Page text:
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Tuesday, March 19, 2013

Some more Passover treats

Well, it's less than a week to Seder.  Cleaning is at full steam ahead.  Hopefully a lot of the shopping for staples is done.  All that's left for me are the perishables.  Those I'll probably go to the market for on Sunday.
First, I have a wonderful non-cooked dessert.  I did this one in a Passover class I taught at Chef Central a couple of years ago.  I've had a lot of good feedback on this and I hope you enjoy it.  It is published in my second cookbook, KOSHER SALT AND EXOTIC SPICES, with a lot of other great recipes.


Israeli Matzo Cake (D) 

A wonderful no bake dessert for a busy time of the year

Makes 8 to 12 servings
8 Matzot
2 tsp. Coffee mixed with
1 cup hot water
2 sticks soft butter or pareve margarine if you want to serve it for dessert after meat
1/2 cup sugar
4 oz. cocoa 
2 ounces of chocolate, shaved
1-2 tablespoons Sabra ® Liqueur
  
Break the matzot into small pieces (1 inch square approx.)  Pour the hot coffee over it. Mix well.  Cream the soft butter or margarine together with the sugar, cocoa and the liqueur. When all ingredients are well mixed, combine them with the matzo mixture and transfer into a square dish.  Decorate with the shaved chocolate. 
Refrigerate overnight. Cut into diamond shaped pieces and serve. 


Next is a wonderful chocolate sponge cake.  Absolutely delicious and light.  Great as a birthday cake.

Chocolate Sponge Cake
Makes 8 servings

Cake:
1 Tablespoon grape seed oil
1/4 cup cocoa powder plus more for the pan
1/4 cup matzo cake meal or potato starch
1/4 teaspoon ground cinnamon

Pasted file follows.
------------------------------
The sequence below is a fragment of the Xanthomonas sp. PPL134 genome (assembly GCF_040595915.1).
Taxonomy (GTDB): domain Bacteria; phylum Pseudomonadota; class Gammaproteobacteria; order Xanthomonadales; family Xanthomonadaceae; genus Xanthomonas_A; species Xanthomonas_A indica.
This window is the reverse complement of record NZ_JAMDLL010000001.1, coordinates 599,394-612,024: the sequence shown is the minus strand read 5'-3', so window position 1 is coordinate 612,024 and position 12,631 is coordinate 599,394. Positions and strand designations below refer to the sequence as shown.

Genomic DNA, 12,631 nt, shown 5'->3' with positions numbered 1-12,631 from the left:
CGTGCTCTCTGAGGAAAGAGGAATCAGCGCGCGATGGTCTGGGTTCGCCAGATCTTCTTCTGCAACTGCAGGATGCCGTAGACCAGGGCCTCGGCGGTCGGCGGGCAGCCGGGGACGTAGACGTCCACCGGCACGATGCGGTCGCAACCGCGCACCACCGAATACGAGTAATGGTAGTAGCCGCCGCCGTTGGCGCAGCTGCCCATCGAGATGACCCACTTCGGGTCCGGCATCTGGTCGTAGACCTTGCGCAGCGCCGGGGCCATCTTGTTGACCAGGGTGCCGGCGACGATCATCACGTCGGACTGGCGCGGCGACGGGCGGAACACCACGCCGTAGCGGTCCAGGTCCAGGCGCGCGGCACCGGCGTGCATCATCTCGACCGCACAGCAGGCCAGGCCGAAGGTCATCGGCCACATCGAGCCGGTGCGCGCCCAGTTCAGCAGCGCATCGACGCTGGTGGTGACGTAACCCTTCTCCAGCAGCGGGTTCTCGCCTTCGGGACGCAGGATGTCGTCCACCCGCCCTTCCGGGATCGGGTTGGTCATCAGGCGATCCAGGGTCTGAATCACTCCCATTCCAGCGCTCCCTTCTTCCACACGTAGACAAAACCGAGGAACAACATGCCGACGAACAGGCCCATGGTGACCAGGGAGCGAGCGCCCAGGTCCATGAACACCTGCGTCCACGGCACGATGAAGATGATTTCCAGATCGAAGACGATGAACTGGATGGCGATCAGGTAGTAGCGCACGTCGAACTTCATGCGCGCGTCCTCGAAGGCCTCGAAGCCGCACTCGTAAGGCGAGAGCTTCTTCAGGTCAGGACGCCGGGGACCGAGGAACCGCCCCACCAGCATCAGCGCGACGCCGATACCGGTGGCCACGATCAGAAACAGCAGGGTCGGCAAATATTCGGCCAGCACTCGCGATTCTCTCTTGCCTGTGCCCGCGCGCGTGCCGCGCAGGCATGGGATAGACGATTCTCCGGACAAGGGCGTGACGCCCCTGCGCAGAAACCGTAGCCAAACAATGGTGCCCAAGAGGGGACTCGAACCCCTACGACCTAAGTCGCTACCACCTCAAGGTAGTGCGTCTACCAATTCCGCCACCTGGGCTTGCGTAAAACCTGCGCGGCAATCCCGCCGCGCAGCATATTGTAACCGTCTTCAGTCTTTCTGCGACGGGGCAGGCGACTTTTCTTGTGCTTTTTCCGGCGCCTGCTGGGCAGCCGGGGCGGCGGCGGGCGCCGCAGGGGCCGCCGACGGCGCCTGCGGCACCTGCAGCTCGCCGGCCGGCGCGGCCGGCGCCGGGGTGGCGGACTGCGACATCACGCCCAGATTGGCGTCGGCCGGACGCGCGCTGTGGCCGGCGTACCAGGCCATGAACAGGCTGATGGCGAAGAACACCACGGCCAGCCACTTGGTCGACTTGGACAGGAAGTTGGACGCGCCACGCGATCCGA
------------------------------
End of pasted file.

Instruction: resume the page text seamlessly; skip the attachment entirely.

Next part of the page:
4 large eggs at room temperature, separated
1/2 cup pus 6 teaspoons extra fine sugar
1 teaspoon kosher for Passover vanilla extract or 1 teaspoon vanilla sugar

Raspberry jam
Chocolate Icing:
1/2 cup almond milk (KP Parve) or 3/4 cup parve cream
1 cup semisweet chocolate chips

Preheat the oven to 400 degrees.
Oil a 13 x 9 x 2 metal baking pan, line with parchment paper and oil that and the sides 
of the pan.  Sprinkle with cocoa powder, tapping out the excess.

Sift the cake meal (or potato starch), cocoa powder and cinnamon into a small bowl and set aside.
Place the egg yolks into a deep bowl.  Add the 1/2 cup sugar and beat well with an electric mixer set at medium, until thick and pale lemon in color.  Add the vanilla and beat until incorporated.
Using the whisk attachment, beat the egg whites until foamy.  Add 1 teaspoon of sugar and continue to beat until soft peaks form.  Sprinkle in the remaining sugar and beat the egg whites until thick and glossy and almost at firm peak stage.
With a rubber spatula, fold half the egg whites into the yolk mixture.  Sift half of the cake meal mixture over the  batter and fold together until just blended.  Repeat with the remainder of the egg whites and the cake meal mixture, gently folding together until just blended.
Pour the batter into the prepared pan, gently spreading it evenly to the edges.  Bake until the cake springs bake when gently pressed, about 10 to 12 minutes.